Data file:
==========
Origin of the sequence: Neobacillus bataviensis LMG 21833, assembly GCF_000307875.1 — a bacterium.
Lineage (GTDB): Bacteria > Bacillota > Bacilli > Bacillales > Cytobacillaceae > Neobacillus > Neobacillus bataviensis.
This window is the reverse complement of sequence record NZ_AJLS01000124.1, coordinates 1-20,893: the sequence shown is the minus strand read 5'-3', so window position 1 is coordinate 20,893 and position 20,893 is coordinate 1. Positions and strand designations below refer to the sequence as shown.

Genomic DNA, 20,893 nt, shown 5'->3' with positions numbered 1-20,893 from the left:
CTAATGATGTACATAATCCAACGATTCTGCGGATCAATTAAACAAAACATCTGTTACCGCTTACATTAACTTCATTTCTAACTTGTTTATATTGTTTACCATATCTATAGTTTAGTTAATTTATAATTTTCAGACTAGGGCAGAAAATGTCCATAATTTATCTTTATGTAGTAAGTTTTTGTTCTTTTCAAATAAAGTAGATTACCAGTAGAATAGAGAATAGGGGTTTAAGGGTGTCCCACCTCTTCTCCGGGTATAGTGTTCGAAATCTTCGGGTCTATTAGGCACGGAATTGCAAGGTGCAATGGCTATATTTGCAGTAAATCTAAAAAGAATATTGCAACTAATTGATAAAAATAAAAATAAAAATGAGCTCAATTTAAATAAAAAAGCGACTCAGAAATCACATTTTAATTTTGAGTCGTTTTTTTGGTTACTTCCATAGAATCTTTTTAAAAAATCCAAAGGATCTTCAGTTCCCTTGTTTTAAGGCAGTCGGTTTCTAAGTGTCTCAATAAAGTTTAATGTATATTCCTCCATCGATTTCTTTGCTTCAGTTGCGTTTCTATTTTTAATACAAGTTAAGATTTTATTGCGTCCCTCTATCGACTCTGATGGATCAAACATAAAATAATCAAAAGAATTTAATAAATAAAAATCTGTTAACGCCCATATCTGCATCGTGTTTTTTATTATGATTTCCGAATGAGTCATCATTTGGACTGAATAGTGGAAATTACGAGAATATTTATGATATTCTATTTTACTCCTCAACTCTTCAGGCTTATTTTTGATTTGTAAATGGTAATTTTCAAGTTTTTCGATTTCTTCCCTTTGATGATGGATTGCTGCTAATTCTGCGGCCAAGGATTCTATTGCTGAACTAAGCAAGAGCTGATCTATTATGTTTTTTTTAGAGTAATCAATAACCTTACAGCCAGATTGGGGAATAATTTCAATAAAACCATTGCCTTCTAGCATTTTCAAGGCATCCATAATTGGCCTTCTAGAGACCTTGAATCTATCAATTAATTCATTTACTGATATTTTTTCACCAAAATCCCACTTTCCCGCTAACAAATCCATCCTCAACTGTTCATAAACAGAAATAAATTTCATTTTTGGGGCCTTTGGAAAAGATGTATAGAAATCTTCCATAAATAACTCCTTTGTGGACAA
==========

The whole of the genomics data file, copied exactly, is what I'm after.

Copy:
Origin of the sequence: Neobacillus bataviensis LMG 21833, assembly GCF_000307875.1 — a bacterium.
Lineage (GTDB): Bacteria > Bacillota > Bacilli > Bacillales > Cytobacillaceae > Neobacillus > Neobacillus bataviensis.
This window is the reverse complement of sequence record NZ_AJLS01000124.1, coordinates 1-20,893: the sequence shown is the minus strand read 5'-3', so window position 1 is coordinate 20,893 and position 20,893 is coordinate 1. Positions and strand designations below refer to the sequence as shown.

Genomic DNA, 20,893 nt, shown 5'->3' with positions numbered 1-20,893 from the left:
CTAATGATGTACATAATCCAACGATTCTGCGGATCAATTAAACAAAACATCTGTTACCGCTTACATTAACTTCATTTCTAACTTGTTTATATTGTTTACCATATCTATAGTTTAGTTAATTTATAATTTTCAGACTAGGGCAGAAAATGTCCATAATTTATCTTTATGTAGTAAGTTTTTGTTCTTTTCAAATAAAGTAGATTACCAGTAGAATAGAGAATAGGGGTTTAAGGGTGTCCCACCTCTTCTCCGGGTATAGTGTTCGAAATCTTCGGGTCTATTAGGCACGGAATTGCAAGGTGCAATGGCTATATTTGCAGTAAATCTAAAAAGAATATTGCAACTAATTGATAAAAATAAAAATAAAAATGAGCTCAATTTAAATAAAAAAGCGACTCAGAAATCACATTTTAATTTTGAGTCGTTTTTTTGGTTACTTCCATAGAATCTTTTTAAAAAATCCAAAGGATCTTCAGTTCCCTTGTTTTAAGGCAGTCGGTTTCTAAGTGTCTCAATAAAGTTTAATGTATATTCCTCCATCGATTTCTTTGCTTCAGTTGCGTTTCTATTTTTAATACAAGTTAAGATTTTATTGCGTCCCTCTATCGACTCTGATGGATCAAACATAAAATAATCAAAAGAATTTAATAAATAAAAATCTGTTAACGCCCATATCTGCATCGTGTTTTTTATTATGATTTCCGAATGAGTCATCATTTGGACTGAATAGTGGAAATTACGAGAATATTTATGATATTCTATTTTACTCCTCAACTCTTCAGGCTTATTTTTGATTTGTAAATGGTAATTTTCAAGTTTTTCGATTTCTTCCCTTTGATGATGGATTGCTGCTAATTCTGCGGCCAAGGATTCTATTGCTGAACTAAGCAAGAGCTGATCTATTATGTTTTTTTTAGAGTAATCAATAACCTTACAGCCAGATTGGGGAATAATTTCAATAAAACCATTGCCTTCTAGCATTTTCAAGGCATCCATAATTGGCCTTCTAGAGACCTTGAATCTATCAATTAATTCATTTACTGATATTTTTTCACCAAAATCCCACTTTCCCGCTAACAAATCCATCCTCAACTGTTCATAAACAGAAATAAATTTCATTTTTGGGGCCTTTGGAAAAGATGTATAGAAATCTTCCATAAATAACTCCTTTGTGGACAA